February 14, 2011

BC dashes NU's Beanpot dreams in OT

by Mike Zhe

Boston College celebrates Jimmy Hayes' overtime goal that clinched the Eagles' third Beanpot title in four years. (photo: Dave Arnold Photography)

BOSTON — Northeastern goalie Chris Rawlings took a knee on his own blue line when it was over, staring at a Boston College celebration at the other end of the ice but not really seeing it.

Teammate Rob Dongara (Scituate, Mass.) had his head on the dasher. The owner of arguably the prettiest goal in Monday night’s Beanpot championship game at TD Garden wanted no part of reliving the final one.

Top-ranked BC (22-6-0) is again champion of the Beanpot after a 7-6 overtime win that ended when Jimmy Hayes (Dorchester, Mass.) put a goal-mouth pass into a vacated net after yet another rush up ice by the Eagles, who carried play throughout the extra six minutes.

And the Huskies (10-12-6), who have now gone 23 years without winning this title, tried to come to terms with an outcome that seemed at times would be so much different.

“This one hurts a lot,” Northeastern senior winger Wade MacLeod said. “In the BU game a couple years ago (a 5-2 loss in the 2009 final), we didn’t deserve to win. Tonight, we battled hard. Everyone on our team came to play. That’s why it hurts more.”

Hayes’ winning goal came on his second try at a puck fed to him from the left wing by linemate Chris Kreider (Boxford, Mass.), who was named tournament MVP after scoring twice and adding an assist Monday.

“I fanned on the first one,” Hayes said. “I saw the puck still sitting there and shoveled it into the back of the net.”

BC has now won three of the last four Beanpots, but celebrated on the ice like it was the team ending a two-decade drought.

“It’s a hard tournament to win,” said BC coach Jerry York (Watertown, Mass.). “You get rivalries that you don’t have on the national level like this. It’s hard-fought.”

The ending even topped what happened during a wild third period, where momentum was traded back and forth like baseball cards and neither team stopped creating chances.

With the score tied at 4 and the period approaching its midpoint, freshman Brodie Reid sent Northeastern hopes soaring with his second goal of the game. He got to the rebound of a Jamie Oleksiak shot down low, and his second backhand whack lifted the puck over BC goalie John Muse (East Falmouth, Mass.) for a 5-4 lead.

BC had a little more than 11 minutes to produce the equalizer, but it wouldn’t even need two. A highlight-reel goal by Bill Arnold (Needham, Mass.) just 1:28 later tied the game 5-5, with the freshman skating through the slot, taking a pass from linemate Barry Almeida (Springfield, Mass.) and unloading a ticketed backhand before falling to the ice.

Barely a minute after that, Kreider put the Eagles ahead 6-5, skating in from the left wing, fending off a defender and using his strength to get in close and slide the puck past Rawlings (39 saves).

But with victory less than two minutes away, BC’s defense lost MacLeod on the right wing during a transition rush. He had plenty of room to receive linemate Steve Silva’s (Tyngsboro, Mass.) pass and fire a low shot past Muse to tie the game for the sixth time at 18:14.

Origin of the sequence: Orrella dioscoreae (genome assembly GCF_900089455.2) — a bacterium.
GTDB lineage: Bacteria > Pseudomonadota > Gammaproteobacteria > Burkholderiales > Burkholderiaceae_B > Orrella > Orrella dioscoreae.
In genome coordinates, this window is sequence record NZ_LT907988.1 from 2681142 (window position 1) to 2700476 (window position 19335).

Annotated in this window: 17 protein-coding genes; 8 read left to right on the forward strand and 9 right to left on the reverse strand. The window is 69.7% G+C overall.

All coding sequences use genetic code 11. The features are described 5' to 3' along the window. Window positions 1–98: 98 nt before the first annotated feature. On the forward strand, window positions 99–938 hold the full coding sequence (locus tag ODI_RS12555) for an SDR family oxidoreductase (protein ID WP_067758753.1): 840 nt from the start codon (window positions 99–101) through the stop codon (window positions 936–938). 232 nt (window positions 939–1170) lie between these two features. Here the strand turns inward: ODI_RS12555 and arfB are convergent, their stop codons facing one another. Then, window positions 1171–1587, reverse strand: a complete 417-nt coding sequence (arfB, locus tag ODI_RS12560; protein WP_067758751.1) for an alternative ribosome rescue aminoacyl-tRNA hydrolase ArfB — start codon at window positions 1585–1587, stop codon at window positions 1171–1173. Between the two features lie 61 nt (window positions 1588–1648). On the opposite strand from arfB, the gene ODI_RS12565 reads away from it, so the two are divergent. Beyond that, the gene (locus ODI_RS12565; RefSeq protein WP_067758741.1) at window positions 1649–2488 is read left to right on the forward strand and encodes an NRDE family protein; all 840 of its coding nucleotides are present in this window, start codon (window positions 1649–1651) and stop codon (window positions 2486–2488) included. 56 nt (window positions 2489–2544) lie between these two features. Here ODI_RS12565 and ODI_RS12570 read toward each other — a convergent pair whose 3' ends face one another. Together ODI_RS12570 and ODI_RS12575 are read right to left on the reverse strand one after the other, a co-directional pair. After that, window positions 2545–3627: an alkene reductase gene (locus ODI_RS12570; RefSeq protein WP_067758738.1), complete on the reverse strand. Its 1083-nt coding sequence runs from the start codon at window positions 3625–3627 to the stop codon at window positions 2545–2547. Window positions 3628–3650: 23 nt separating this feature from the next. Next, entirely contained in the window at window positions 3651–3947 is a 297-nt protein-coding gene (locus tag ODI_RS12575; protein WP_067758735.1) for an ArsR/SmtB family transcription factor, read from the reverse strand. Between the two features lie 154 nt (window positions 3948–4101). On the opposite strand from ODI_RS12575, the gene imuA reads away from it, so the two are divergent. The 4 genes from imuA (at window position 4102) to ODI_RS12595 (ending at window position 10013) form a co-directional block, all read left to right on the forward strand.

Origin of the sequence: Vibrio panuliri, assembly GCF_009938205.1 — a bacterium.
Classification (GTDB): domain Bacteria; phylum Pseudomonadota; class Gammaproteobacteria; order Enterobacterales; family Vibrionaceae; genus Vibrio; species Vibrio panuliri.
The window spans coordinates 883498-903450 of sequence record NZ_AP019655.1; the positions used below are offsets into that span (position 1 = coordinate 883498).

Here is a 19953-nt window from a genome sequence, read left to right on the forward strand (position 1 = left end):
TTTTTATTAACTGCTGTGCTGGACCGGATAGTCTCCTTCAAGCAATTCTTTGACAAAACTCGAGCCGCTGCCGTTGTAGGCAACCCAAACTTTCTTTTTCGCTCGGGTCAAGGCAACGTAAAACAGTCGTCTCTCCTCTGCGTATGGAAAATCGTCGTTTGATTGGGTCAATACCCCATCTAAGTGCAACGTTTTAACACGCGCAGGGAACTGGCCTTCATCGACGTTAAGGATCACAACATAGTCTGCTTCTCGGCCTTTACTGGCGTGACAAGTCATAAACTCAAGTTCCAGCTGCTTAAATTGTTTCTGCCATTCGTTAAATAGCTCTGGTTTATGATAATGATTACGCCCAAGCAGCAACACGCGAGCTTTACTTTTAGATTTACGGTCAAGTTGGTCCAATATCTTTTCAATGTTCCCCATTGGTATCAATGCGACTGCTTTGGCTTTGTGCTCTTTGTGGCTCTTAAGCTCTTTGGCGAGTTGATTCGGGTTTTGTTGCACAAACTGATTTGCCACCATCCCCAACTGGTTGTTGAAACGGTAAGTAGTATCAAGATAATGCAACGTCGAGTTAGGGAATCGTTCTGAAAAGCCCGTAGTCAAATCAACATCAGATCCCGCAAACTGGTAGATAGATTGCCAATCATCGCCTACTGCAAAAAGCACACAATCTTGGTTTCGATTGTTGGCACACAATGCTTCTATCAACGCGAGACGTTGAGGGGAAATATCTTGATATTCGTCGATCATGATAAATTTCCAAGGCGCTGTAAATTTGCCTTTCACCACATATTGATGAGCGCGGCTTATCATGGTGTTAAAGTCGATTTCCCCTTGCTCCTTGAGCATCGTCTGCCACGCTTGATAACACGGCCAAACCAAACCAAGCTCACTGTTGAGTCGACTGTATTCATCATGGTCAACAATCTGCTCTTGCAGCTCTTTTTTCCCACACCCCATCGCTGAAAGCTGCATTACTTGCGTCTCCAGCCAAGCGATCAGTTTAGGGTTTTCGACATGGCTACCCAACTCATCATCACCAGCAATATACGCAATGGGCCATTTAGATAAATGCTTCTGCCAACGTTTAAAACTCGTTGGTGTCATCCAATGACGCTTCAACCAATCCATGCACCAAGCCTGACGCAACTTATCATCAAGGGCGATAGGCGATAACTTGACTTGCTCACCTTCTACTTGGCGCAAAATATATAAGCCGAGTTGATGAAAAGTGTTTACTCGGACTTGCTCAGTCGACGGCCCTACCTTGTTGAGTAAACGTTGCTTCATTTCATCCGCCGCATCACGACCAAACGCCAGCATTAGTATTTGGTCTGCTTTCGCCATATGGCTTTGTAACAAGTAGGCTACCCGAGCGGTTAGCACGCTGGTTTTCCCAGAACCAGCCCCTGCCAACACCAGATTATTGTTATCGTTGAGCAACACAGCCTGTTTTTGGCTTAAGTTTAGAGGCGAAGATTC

“When we got that tying goal,” MacLeod said, “I thought we were going to carry that momentum into OT. I thought it was going to be our year, but it was not to be.”

The Huskies had the momentum. The Eagles had the puck for most of the OT.

“At the end of the day,” said Northeastern coach Greg Cronin (Arlington, Mass.), “the team that possessed the puck most won.”

The other Northeastern goals came from Dongara, Tyler McNeely and freshman defenseman Luke Eibler. Rawlings earned the Eberly Award, given to the goalie with the highest save percentage (.920).

BC also got goals from forwards Pat Mullane (Wallingford, Conn.) and Steve Whitney (Reading, Mass.), and defenseman Tommy Cross (Simsbury, Conn.).

Monday’s game strapped the full house of 17,565 in and took them on a ride from the opening moments.

The Huskies used a late, power play-aided flurry late in the first period to turn an early deficit into a 2-1 lead. Eibler scored on a high wrister from the right point that sailed over Muse’s right shoulder to tie it, and Reid gave them the lead barely a minute when he one-timed a MacLeod pass from the left dot.

Both of BC’s early goals benefited from choice bounces. Cross opened the scoring nine minutes in when he took a drop pass from Kevin Hayes (Dorchester, Mass.) on a transition rush and banked a shot off a leg and past Rawlings.

Down 2-1 in the opening minute of the second and skating four-on-four, the Eagles caught a break when Rawlings’ kick-out of a Cross shot from the point deflected off the boards behind the net and right toward on oncoming Mullane, who scored to tie the game.

The second period was all about answers. After Dongara put Northeastern on top 3-2 — skating right around defenseman Philip Samuelsson and beating Muse (21 saves) — Kreider squared things on the power play, one-timing a pretty Mullane pass from the slot.

Whitney finished off a Cross pass during a transition rush, but McNeely made it 4-4 when he scored on the rebound of a MacLeod shot, one set up by a nifty Silva pass at the blue line.

Both sides cheered midway through the second period when an image of paralyzed Norwood High School hockey player Matt Brown, who was in attendance, was shown on the video board. Players on both teams saluted by banging their sticks against the dasher boards.

In the end, though, the biggest cheers went to BC.


“I’ve been in a lot of games,” Cronin said. “National championship games. Semifinals. Gold-medal games in the World Juniors. Stanley Cup playoff games. This game had more drama, more back-and-forth, character for both teams. … Someone who bought tickets got every penny’s worth of their money.”

Mike Zhe can be reached at mzhe@hockeyjournal.com